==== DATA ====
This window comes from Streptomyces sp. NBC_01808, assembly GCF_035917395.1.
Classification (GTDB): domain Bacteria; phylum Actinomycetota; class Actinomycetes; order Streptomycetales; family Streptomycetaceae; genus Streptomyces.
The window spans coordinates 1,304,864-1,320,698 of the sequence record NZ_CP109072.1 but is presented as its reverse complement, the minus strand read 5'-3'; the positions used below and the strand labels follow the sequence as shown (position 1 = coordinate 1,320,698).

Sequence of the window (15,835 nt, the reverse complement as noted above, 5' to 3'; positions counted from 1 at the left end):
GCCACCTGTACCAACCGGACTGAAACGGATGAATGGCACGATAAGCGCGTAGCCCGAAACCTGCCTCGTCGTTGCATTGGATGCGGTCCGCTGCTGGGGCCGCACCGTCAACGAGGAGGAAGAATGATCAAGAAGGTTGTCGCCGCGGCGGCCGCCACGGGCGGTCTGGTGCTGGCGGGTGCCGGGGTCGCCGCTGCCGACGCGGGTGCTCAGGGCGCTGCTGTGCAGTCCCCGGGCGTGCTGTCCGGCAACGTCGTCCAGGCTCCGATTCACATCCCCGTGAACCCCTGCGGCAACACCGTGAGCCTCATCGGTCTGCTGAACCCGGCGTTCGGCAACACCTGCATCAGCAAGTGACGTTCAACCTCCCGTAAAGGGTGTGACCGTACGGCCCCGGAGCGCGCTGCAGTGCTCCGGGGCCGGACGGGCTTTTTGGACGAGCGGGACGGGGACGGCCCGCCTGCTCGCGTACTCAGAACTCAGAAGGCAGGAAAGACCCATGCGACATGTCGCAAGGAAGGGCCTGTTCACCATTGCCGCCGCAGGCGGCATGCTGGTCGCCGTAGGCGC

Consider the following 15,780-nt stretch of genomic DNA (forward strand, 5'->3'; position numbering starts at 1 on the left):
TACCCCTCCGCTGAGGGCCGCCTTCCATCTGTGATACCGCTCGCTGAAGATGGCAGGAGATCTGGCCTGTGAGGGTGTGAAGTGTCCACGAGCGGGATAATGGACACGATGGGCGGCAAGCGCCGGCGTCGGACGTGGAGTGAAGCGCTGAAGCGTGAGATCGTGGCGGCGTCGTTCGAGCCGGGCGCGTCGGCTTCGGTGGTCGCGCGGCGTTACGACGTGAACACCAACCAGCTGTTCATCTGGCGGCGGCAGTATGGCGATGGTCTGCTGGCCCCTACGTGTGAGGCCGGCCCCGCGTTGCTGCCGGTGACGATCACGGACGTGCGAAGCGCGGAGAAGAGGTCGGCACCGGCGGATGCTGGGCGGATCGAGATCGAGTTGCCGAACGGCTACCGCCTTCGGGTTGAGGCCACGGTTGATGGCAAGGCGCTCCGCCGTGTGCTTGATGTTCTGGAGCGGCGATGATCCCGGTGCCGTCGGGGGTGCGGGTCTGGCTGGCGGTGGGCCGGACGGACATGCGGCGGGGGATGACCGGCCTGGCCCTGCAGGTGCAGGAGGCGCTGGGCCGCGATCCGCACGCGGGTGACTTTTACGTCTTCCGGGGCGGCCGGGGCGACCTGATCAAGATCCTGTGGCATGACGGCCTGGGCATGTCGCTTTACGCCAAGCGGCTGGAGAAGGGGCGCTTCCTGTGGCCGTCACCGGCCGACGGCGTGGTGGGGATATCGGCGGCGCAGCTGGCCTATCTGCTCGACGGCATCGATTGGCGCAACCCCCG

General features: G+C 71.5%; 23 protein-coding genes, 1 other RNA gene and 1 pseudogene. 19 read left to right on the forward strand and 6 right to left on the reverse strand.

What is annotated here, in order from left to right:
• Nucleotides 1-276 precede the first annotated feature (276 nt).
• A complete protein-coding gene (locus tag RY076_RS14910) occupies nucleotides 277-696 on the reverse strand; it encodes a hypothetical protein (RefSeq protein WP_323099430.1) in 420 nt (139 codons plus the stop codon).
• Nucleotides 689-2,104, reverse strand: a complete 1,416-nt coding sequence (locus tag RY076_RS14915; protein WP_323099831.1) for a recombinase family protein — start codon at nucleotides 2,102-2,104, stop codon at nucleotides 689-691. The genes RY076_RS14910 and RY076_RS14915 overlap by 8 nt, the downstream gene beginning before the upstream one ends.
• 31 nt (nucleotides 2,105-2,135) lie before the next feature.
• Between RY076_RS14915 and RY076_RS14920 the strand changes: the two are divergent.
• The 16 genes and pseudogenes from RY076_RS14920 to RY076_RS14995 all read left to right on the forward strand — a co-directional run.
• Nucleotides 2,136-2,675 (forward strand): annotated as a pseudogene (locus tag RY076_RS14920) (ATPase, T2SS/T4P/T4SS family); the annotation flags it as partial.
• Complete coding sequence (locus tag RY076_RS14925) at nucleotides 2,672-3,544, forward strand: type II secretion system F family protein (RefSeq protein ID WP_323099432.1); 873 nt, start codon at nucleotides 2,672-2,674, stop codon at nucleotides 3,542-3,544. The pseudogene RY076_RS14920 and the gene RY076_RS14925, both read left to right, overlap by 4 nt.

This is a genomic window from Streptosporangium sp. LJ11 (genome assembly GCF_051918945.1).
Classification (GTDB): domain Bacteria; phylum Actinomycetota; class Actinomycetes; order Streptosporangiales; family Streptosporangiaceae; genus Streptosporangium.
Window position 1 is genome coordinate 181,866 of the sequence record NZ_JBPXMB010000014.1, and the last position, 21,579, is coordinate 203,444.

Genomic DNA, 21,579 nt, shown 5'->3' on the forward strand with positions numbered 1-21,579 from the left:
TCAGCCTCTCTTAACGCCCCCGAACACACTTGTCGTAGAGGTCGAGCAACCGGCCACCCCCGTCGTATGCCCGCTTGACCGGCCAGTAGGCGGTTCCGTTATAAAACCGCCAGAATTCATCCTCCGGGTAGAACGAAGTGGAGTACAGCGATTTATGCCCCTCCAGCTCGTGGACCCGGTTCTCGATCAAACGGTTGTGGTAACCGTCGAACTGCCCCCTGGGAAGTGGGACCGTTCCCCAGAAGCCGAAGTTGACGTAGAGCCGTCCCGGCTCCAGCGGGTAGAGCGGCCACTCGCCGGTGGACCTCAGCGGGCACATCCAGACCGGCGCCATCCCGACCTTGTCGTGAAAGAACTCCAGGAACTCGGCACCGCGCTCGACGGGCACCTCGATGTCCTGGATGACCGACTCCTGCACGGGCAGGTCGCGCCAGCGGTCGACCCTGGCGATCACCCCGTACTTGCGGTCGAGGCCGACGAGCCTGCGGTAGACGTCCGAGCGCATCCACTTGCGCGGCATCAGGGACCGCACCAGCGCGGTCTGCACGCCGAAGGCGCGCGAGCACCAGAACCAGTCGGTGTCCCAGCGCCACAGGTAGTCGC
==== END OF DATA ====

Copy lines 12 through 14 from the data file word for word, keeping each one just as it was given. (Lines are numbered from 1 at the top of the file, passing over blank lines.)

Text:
• Nucleotides 689-2,104, reverse strand: a complete 1,416-nt coding sequence (locus tag RY076_RS14915; protein WP_323099831.1) for a recombinase family protein — start codon at nucleotides 2,102-2,104, stop codon at nucleotides 689-691. The genes RY076_RS14910 and RY076_RS14915 overlap by 8 nt, the downstream gene beginning before the upstream one ends.
• 31 nt (nucleotides 2,105-2,135) lie before the next feature.
• Between RY076_RS14915 and RY076_RS14920 the strand changes: the two are divergent.